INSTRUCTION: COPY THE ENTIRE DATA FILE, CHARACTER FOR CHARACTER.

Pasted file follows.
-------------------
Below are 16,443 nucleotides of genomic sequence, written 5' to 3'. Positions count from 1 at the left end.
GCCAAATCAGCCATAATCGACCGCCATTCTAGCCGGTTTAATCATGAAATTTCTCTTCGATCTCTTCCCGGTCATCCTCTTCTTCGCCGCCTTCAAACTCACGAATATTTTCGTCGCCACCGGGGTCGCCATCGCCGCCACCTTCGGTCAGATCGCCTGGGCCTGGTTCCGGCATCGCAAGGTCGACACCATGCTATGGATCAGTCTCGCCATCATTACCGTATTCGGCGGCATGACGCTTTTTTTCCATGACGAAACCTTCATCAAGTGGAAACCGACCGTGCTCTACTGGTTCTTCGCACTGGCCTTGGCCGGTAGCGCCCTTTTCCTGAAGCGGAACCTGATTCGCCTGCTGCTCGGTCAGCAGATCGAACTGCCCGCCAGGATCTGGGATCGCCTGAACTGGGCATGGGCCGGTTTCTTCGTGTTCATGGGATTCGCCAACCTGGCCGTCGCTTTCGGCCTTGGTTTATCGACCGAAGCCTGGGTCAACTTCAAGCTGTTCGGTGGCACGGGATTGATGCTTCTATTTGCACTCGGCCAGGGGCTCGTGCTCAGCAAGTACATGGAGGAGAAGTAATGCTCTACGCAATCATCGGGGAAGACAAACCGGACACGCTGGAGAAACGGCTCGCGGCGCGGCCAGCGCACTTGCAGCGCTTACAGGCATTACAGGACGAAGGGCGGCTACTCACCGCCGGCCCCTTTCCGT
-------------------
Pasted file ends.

Below are 16,443 nucleotides of genomic sequence, written 5' to 3'. Positions count from 1 at the left end.
GCCAAATCAGCCATAATCGACCGCCATTCTAGCCGGTTTAATCATGAAATTTCTCTTCGATCTCTTCCCGGTCATCCTCTTCTTCGCCGCCTTCAAACTCACGAATATTTTCGTCGCCACCGGGGTCGCCATCGCCGCCACCTTCGGTCAGATCGCCTGGGCCTGGTTCCGGCATCGCAAGGTCGACACCATGCTATGGATCAGTCTCGCCATCATTACCGTATTCGGCGGCATGACGCTTTTTTTCCATGACGAAACCTTCATCAAGTGGAAACCGACCGTGCTCTACTGGTTCTTCGCACTGGCCTTGGCCGGTAGCGCCCTTTTCCTGAAGCGGAACCTGATTCGCCTGCTGCTCGGTCAGCAGATCGAACTGCCCGCCAGGATCTGGGATCGCCTGAACTGGGCATGGGCCGGTTTCTTCGTGTTCATGGGATTCGCCAACCTGGCCGTCGCTTTCGGCCTTGGTTTATCGACCGAAGCCTGGGTCAACTTCAAGCTGTTCGGTGGCACGGGATTGATGCTTCTATTTGCACTCGGCCAGGGGCTCGTGCTCAGCAAGTACATGGAGGAGAAGTAATGCTCTACGCAATCATCGGGGAAGACAAACCGGACACGCTGGAGAAACGGCTCGCGGCGCGGCCAGCGCACTTGCAGCGCTTACAGGCATTACAGGACGAAGGGCGGCTACTCACCGCCGGCCCCTTTCCGT